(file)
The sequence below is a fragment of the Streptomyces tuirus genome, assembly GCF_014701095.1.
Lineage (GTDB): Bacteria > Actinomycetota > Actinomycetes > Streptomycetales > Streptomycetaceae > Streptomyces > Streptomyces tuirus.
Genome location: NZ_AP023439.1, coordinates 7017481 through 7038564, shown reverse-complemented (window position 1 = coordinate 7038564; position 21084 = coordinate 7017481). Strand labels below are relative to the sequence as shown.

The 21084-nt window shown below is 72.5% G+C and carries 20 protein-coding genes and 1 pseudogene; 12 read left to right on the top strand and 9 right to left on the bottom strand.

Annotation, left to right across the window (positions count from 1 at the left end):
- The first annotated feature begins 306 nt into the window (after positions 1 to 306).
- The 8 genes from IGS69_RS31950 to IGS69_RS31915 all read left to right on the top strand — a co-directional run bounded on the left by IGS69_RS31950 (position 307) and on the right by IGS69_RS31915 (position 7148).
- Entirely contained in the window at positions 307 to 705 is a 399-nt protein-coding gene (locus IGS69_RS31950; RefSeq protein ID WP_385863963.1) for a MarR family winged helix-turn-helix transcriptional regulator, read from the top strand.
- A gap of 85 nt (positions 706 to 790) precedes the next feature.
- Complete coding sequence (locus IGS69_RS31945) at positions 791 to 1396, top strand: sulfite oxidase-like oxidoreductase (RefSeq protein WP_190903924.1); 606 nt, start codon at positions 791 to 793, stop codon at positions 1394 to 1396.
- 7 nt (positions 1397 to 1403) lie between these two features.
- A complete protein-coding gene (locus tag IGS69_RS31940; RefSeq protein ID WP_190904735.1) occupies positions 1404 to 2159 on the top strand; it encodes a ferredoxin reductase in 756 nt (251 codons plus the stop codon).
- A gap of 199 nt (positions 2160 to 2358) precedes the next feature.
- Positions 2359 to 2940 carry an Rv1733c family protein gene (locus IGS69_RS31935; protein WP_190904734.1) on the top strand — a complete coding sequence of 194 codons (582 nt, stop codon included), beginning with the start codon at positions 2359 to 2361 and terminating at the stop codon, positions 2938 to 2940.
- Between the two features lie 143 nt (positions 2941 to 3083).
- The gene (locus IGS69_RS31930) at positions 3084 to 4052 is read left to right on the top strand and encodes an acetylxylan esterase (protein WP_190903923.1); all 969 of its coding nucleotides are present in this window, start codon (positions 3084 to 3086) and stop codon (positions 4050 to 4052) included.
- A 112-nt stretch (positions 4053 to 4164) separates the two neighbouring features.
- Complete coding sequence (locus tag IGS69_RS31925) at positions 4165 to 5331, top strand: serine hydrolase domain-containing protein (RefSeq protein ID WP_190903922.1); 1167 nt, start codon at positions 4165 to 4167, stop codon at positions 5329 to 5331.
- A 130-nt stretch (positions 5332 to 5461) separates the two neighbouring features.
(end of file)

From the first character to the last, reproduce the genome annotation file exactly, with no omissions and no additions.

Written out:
The sequence below is a fragment of the Streptomyces tuirus genome, assembly GCF_014701095.1.
Lineage (GTDB): Bacteria > Actinomycetota > Actinomycetes > Streptomycetales > Streptomycetaceae > Streptomyces > Streptomyces tuirus.
Genome location: NZ_AP023439.1, coordinates 7017481 through 7038564, shown reverse-complemented (window position 1 = coordinate 7038564; position 21084 = coordinate 7017481). Strand labels below are relative to the sequence as shown.

The 21084-nt window shown below is 72.5% G+C and carries 20 protein-coding genes and 1 pseudogene; 12 read left to right on the top strand and 9 right to left on the bottom strand.

Annotation, left to right across the window (positions count from 1 at the left end):
- The first annotated feature begins 306 nt into the window (after positions 1 to 306).
- The 8 genes from IGS69_RS31950 to IGS69_RS31915 all read left to right on the top strand — a co-directional run bounded on the left by IGS69_RS31950 (position 307) and on the right by IGS69_RS31915 (position 7148).
- Entirely contained in the window at positions 307 to 705 is a 399-nt protein-coding gene (locus IGS69_RS31950; RefSeq protein ID WP_385863963.1) for a MarR family winged helix-turn-helix transcriptional regulator, read from the top strand.
- A gap of 85 nt (positions 706 to 790) precedes the next feature.
- Complete coding sequence (locus IGS69_RS31945) at positions 791 to 1396, top strand: sulfite oxidase-like oxidoreductase (RefSeq protein WP_190903924.1); 606 nt, start codon at positions 791 to 793, stop codon at positions 1394 to 1396.
- 7 nt (positions 1397 to 1403) lie between these two features.
- A complete protein-coding gene (locus tag IGS69_RS31940; RefSeq protein ID WP_190904735.1) occupies positions 1404 to 2159 on the top strand; it encodes a ferredoxin reductase in 756 nt (251 codons plus the stop codon).
- A gap of 199 nt (positions 2160 to 2358) precedes the next feature.
- Positions 2359 to 2940 carry an Rv1733c family protein gene (locus IGS69_RS31935; protein WP_190904734.1) on the top strand — a complete coding sequence of 194 codons (582 nt, stop codon included), beginning with the start codon at positions 2359 to 2361 and terminating at the stop codon, positions 2938 to 2940.
- Between the two features lie 143 nt (positions 2941 to 3083).
- The gene (locus IGS69_RS31930) at positions 3084 to 4052 is read left to right on the top strand and encodes an acetylxylan esterase (protein WP_190903923.1); all 969 of its coding nucleotides are present in this window, start codon (positions 3084 to 3086) and stop codon (positions 4050 to 4052) included.
- A 112-nt stretch (positions 4053 to 4164) separates the two neighbouring features.
- Complete coding sequence (locus tag IGS69_RS31925) at positions 4165 to 5331, top strand: serine hydrolase domain-containing protein (RefSeq protein ID WP_190903922.1); 1167 nt, start codon at positions 4165 to 4167, stop codon at positions 5329 to 5331.
- A 130-nt stretch (positions 5332 to 5461) separates the two neighbouring features.